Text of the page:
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Sun, Jul 21, 2024


Shows: 1450
Earliest: Jan 4, 1980
Latest: Jun 13, 2024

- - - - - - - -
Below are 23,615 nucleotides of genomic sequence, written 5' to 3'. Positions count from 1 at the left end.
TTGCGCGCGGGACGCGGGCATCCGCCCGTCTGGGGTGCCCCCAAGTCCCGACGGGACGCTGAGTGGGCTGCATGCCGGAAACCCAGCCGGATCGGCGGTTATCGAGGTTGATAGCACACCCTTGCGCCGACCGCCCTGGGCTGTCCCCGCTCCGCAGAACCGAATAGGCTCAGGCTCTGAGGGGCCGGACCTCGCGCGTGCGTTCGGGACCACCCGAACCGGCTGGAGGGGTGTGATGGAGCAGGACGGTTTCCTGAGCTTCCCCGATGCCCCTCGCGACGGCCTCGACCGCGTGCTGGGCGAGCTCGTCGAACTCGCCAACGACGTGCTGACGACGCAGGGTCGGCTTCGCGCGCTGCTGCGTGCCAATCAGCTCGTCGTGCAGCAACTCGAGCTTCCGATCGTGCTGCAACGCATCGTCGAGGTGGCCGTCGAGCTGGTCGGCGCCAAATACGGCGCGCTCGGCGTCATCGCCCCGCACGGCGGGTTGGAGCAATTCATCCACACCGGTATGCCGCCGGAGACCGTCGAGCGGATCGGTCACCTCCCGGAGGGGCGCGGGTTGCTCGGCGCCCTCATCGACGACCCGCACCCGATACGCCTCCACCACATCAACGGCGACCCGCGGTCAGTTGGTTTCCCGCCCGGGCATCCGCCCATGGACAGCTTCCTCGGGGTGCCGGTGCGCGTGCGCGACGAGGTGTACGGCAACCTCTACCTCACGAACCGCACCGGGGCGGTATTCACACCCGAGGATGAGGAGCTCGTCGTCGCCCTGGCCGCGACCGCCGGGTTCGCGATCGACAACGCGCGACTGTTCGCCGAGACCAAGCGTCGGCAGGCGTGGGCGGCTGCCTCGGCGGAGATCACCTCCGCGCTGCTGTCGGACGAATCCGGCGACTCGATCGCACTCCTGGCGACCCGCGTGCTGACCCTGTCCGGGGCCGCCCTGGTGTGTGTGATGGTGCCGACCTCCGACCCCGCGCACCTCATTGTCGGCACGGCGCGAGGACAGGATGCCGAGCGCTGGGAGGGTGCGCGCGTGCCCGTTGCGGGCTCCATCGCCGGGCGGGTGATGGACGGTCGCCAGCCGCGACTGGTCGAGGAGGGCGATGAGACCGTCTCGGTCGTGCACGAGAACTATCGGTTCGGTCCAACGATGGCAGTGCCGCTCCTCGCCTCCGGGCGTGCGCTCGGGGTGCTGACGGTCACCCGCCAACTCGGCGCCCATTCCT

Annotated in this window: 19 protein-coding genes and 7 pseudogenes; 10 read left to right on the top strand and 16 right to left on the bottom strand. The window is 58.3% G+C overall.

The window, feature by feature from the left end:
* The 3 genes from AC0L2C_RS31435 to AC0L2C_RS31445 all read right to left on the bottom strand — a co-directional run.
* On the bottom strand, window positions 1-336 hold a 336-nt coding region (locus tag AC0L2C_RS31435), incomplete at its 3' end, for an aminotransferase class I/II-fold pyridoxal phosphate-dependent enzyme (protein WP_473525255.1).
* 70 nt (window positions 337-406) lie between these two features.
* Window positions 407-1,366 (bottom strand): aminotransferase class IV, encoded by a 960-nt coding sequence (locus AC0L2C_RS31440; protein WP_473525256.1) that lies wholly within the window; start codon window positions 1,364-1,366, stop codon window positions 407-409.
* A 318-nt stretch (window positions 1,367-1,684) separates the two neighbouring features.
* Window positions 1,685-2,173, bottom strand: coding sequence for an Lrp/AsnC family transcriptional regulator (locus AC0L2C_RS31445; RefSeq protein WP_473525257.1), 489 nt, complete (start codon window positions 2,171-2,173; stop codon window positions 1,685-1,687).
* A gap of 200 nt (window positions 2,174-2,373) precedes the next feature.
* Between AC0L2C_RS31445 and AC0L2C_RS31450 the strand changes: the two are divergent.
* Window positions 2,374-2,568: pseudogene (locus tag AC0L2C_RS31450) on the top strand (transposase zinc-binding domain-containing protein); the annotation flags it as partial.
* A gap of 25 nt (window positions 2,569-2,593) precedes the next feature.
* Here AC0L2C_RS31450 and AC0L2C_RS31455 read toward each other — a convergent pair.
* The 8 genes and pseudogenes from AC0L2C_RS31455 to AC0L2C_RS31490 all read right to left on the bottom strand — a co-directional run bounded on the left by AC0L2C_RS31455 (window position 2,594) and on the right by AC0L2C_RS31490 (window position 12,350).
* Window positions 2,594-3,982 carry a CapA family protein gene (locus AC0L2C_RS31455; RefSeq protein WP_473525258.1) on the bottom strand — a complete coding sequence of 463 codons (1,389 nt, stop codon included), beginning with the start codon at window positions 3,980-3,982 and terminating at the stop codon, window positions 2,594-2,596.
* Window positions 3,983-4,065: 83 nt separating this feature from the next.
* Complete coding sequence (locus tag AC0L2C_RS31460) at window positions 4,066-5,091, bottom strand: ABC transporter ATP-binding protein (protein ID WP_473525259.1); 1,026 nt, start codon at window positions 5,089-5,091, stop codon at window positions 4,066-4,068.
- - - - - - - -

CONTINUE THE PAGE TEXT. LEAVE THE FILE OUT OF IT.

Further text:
[WikiPedia] R.E.M. were an American alternative rock band from Athens, Georgia, formed in 1980 by drummer Bill Berry, guitarist Peter Buck, bassist Mike Mills, and lead vocalist Michael Stipe, who were students at the University of Georgia. One of the first alternative rock bands, R.E.M. was noted for Buck's ringing, arpeggiated guitar style; Stipe's distinctive vocal quality, unique stage presence, and obscure lyrics; Mills's melodic bass lines and backing vocals; and Berry's tight, economical drumming style. In the early 1990s, other alternative rock acts such as Nirvana, Pixies and Pavement viewed R.E.M. as a pioneer of the genre. After Berry left in 1997, the band continued with mixed critical and commercial success. The band broke up amicably in 2011, having sold more than 90 million albums worldwide and becoming one of the world's best-selling music acts. The band released their first single, "Radio Free Europe", in 1981 on the independent record label Hib-Tone. It was followed by the Chronic Town EP in 1982, their first release on I.R.S. Records. Over the course of the decade, R.E.M. released acclaimed albums including Murmur, Reckoning, Fables of the Reconstruction, Lifes Rich Pageant, Document and Green. During their most successful period, they worked with the producer Scott Litt. With constant touring, and the support of college radio following years of underground success, R.E.M. achieved a mainstream hit with the 1987 single "The One I Love". They signed to Warner Bros. Records in 1988, and began to espouse political and environmental concerns while playing arenas worldwide. R.E.M.'s most commercially successful albums, Out of Time (1991) and Automatic for the People (1992), put them in the vanguard of alternative rock as it was becoming mainstream. Out of Time received seven nominations at the 34th Annual Grammy Awards, and the lead single, "Losing My Religion", was R.E.M.'s highest-charting and best-selling hit. Monster (1994) continued its run of success. The band began its first tour in six years to support the album; the tour was marred by medical emergencies suffered by three of the band members. In 1996, R.E.M. re-signed with Warner Bros. for a reported US$80 million, at the time the most expensive recording contract ever. The tour was productive and the band recorded the following album mostly during soundchecks. The resulting record, New Adventures in Hi-Fi (1996), is hailed as the band's last great album and the members' favorite, growing in cult status over the years. Berry left the band the following year, and Stipe, Buck, and Mills continued as a musical trio, supplemented by studio and live musicians, such as multi-instrumentalists Scott McCaughey and Ken Stringfellow and drummers Joey Waronker and Bill Rieflin. They also parted ways with their longtime manager Jefferson Holt, and the band's attorney Bertis Downs assumed managerial duties. Seeking to also renovate their sound, the band stopped working with Scott Litt, co-producer and contributor to six of their studio albums, and hired Pat McCarthy as co-producer, who had participated before that as mixer and engineer on their last two albums. After the electronic experimental direction of Up (1998) that was commercially unsuccessful, Reveal (2001) was referred to as "a conscious return to their classic sound" which received general acclaim. In 2007, the band was inducted into the Rock and Roll Hall of Fame in its first year of eligibility and Berry reunited with the band for the ceremony and to record a cover of John Lennon's "#9 Dream" for the compilation album Instant Karma: The Amnesty International Campaign to Save Darfur (2007) to benefit Amnesty International's campaign to alleviate the Darfur conflict. Looking for a change of sound after lukewarm reception for Around the Sun (2004), the band collaborated with the producer Jacknife Lee on their last two studio albums—the well-received Accelerate (2008) and Collapse into Now (2011). In 2024, they briefly reunited to perform their song "Losing My Religion" at their induction into the Songwriters Hall of Fame.
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